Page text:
The Corner

Health Care

Sacrificing Pain Patients to Prevent Opioid Abuse

Bottles of prescription painkiller OxyContin sit at a local pharmacy in Provo, Utah, April 25, 2017. REUTERS/George Frey (George Frey/)

We certainly have an opioid addiction epidemic in this country that requires government action. But I worry that we may sacrifice the legitimate medical needs of patients in severe pain to protect people who abuse these powerful drugs from themselves.

That seems to be happening in California where the medical board has launched aggressive investigations into doctors whose patients died of an overdose — even if the drugs that caused death were not prescribed by that physician. Many doctors worry that this will create a significant chilling effect, leading to legitimate pain patients remaining untreated. From the California Healthline story:

Using terms such as “witch hunt” and “inquisition,” many doctors said the project is leading them or their peers to refuse patients’ requests for painkiller prescriptions — no matter how well documented the need — out of fear their practices will come under disciplinary review.

The project, first reported by MedPage Today, has struck a nerve among medical associations. Dr. Barbara McAneny, the American Medical Association president and an Albuquerque, N.M., oncologist whose cancer patients sometimes need treatment for acute pain, called the project “terrifying.” She said “it will only discourage doctors from taking care of patients with pain.”…

The crackdown on doctors has created fear, said Dr. Robert Wailes, a pain medicine specialist in Encinitas and chair of the California Medical Association’s Board of Trustees. “What we’re finding is that more and more primary care doctors are afraid to prescribe and more of those patients are showing up on our doorsteps,” he said.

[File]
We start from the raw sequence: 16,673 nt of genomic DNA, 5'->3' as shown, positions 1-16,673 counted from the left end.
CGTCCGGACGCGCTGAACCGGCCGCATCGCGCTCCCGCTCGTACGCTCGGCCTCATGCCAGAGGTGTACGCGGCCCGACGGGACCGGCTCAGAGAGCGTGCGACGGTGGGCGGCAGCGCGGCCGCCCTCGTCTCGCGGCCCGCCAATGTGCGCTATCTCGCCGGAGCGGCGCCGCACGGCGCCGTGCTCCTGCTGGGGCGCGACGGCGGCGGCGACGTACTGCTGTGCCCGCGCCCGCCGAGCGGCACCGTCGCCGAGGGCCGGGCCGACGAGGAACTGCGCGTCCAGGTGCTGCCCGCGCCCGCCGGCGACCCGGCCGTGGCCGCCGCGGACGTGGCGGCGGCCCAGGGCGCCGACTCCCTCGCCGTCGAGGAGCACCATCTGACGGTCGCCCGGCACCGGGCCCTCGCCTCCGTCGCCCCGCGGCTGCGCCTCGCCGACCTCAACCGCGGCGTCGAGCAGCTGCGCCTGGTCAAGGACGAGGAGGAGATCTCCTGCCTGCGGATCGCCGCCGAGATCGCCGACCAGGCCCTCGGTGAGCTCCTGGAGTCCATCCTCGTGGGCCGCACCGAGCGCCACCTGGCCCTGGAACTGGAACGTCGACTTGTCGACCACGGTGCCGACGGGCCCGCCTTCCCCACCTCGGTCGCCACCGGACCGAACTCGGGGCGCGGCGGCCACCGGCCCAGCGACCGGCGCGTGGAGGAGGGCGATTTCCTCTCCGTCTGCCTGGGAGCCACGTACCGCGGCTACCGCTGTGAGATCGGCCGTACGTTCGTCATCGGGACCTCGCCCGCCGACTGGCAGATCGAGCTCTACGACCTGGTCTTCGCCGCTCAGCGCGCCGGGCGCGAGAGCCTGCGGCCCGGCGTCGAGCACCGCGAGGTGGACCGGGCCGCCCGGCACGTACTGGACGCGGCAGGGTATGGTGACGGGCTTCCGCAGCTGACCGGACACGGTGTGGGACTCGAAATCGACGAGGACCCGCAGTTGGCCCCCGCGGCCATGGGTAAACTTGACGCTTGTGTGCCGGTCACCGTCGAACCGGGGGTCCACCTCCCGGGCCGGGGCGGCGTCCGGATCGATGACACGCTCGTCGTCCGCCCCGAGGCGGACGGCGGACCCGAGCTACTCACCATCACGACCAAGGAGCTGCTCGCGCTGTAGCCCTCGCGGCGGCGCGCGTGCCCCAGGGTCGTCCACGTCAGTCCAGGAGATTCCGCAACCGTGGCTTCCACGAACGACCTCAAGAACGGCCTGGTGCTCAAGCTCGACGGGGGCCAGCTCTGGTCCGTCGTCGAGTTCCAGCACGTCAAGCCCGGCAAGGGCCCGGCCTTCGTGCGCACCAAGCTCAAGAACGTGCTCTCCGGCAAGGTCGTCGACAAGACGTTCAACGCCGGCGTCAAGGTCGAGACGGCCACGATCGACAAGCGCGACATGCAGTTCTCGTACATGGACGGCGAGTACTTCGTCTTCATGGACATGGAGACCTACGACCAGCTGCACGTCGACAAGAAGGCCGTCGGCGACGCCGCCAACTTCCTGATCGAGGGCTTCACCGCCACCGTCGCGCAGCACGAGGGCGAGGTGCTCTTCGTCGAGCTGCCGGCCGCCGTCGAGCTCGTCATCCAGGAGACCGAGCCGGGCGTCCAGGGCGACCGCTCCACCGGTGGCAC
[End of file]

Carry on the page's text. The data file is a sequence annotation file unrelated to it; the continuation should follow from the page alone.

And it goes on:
As I reported here last year, the same chilling phenomenon seems to be happening in Nevada.

This is most unfortunate. Doctors should not be allowed to use their M.D. license as a cover for drug pushing. But responsible physicians should also not be punished for prescribing aggressively when there is no other practical means of providing effective medical relief. Surely, the benefit of the doubt in judging should go to alleviating pain.

And how’s this for a bitter irony? The same California doctors who could face punishment for prescribing pain pills to a patient outside the standard of care, can prescribe opioids to the terminally ill for use in suicide without worry since the only legal standard for death doctors is to act in “good faith.” Good grief, patients who can’t obtain adequate pain medication because of this aggressive enforcement action could conceivably be driven to seek such lethal prescriptions as the only readily available way out of their pain.

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